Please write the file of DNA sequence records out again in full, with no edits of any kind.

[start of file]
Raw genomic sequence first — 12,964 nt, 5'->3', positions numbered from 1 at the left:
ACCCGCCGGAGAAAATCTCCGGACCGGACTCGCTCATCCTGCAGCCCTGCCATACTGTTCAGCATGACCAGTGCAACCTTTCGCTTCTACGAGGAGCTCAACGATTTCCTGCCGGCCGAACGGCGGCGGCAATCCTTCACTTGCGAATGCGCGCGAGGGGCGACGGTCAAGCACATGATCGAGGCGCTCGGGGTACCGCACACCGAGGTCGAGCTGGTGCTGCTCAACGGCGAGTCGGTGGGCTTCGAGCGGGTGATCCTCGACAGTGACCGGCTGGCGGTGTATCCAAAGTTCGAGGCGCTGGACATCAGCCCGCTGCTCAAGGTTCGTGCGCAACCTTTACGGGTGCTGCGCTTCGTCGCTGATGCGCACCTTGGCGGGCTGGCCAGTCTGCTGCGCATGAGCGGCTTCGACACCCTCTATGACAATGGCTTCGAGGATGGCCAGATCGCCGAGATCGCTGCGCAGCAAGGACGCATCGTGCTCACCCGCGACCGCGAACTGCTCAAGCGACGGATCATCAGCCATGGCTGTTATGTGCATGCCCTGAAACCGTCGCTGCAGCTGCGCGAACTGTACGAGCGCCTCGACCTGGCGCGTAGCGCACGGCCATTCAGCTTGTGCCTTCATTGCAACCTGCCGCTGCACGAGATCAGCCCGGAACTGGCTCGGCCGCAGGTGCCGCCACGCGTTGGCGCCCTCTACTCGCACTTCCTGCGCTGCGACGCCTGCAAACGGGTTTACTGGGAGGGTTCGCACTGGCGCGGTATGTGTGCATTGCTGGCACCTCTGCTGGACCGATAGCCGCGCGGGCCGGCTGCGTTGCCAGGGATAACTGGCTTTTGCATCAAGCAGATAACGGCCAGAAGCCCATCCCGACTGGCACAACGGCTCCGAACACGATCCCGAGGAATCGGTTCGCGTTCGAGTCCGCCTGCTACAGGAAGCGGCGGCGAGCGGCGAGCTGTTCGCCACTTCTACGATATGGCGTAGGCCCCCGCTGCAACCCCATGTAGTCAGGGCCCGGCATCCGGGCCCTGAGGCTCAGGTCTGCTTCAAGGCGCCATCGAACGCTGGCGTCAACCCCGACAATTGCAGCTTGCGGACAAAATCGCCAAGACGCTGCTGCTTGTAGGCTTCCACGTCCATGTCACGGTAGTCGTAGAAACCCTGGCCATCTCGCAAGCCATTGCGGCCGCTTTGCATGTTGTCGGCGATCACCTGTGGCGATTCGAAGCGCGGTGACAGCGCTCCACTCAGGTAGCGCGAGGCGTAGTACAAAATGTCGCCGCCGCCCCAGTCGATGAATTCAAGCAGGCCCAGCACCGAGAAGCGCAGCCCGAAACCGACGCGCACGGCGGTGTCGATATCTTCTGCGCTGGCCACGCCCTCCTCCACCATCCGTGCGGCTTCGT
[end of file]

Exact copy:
Raw genomic sequence first — 12,964 nt, 5'->3', positions numbered from 1 at the left:
ACCCGCCGGAGAAAATCTCCGGACCGGACTCGCTCATCCTGCAGCCCTGCCATACTGTTCAGCATGACCAGTGCAACCTTTCGCTTCTACGAGGAGCTCAACGATTTCCTGCCGGCCGAACGGCGGCGGCAATCCTTCACTTGCGAATGCGCGCGAGGGGCGACGGTCAAGCACATGATCGAGGCGCTCGGGGTACCGCACACCGAGGTCGAGCTGGTGCTGCTCAACGGCGAGTCGGTGGGCTTCGAGCGGGTGATCCTCGACAGTGACCGGCTGGCGGTGTATCCAAAGTTCGAGGCGCTGGACATCAGCCCGCTGCTCAAGGTTCGTGCGCAACCTTTACGGGTGCTGCGCTTCGTCGCTGATGCGCACCTTGGCGGGCTGGCCAGTCTGCTGCGCATGAGCGGCTTCGACACCCTCTATGACAATGGCTTCGAGGATGGCCAGATCGCCGAGATCGCTGCGCAGCAAGGACGCATCGTGCTCACCCGCGACCGCGAACTGCTCAAGCGACGGATCATCAGCCATGGCTGTTATGTGCATGCCCTGAAACCGTCGCTGCAGCTGCGCGAACTGTACGAGCGCCTCGACCTGGCGCGTAGCGCACGGCCATTCAGCTTGTGCCTTCATTGCAACCTGCCGCTGCACGAGATCAGCCCGGAACTGGCTCGGCCGCAGGTGCCGCCACGCGTTGGCGCCCTCTACTCGCACTTCCTGCGCTGCGACGCCTGCAAACGGGTTTACTGGGAGGGTTCGCACTGGCGCGGTATGTGTGCATTGCTGGCACCTCTGCTGGACCGATAGCCGCGCGGGCCGGCTGCGTTGCCAGGGATAACTGGCTTTTGCATCAAGCAGATAACGGCCAGAAGCCCATCCCGACTGGCACAACGGCTCCGAACACGATCCCGAGGAATCGGTTCGCGTTCGAGTCCGCCTGCTACAGGAAGCGGCGGCGAGCGGCGAGCTGTTCGCCACTTCTACGATATGGCGTAGGCCCCCGCTGCAACCCCATGTAGTCAGGGCCCGGCATCCGGGCCCTGAGGCTCAGGTCTGCTTCAAGGCGCCATCGAACGCTGGCGTCAACCCCGACAATTGCAGCTTGCGGACAAAATCGCCAAGACGCTGCTGCTTGTAGGCTTCCACGTCCATGTCACGGTAGTCGTAGAAACCCTGGCCATCTCGCAAGCCATTGCGGCCGCTTTGCATGTTGTCGGCGATCACCTGTGGCGATTCGAAGCGCGGTGACAGCGCTCCACTCAGGTAGCGCGAGGCGTAGTACAAAATGTCGCCGCCGCCCCAGTCGATGAATTCAAGCAGGCCCAGCACCGAGAAGCGCAGCCCGAAACCGACGCGCACGGCGGTGTCGATATCTTCTGCGCTGGCCACGCCCTCCTCCACCATCCGTGCGGCTTCGT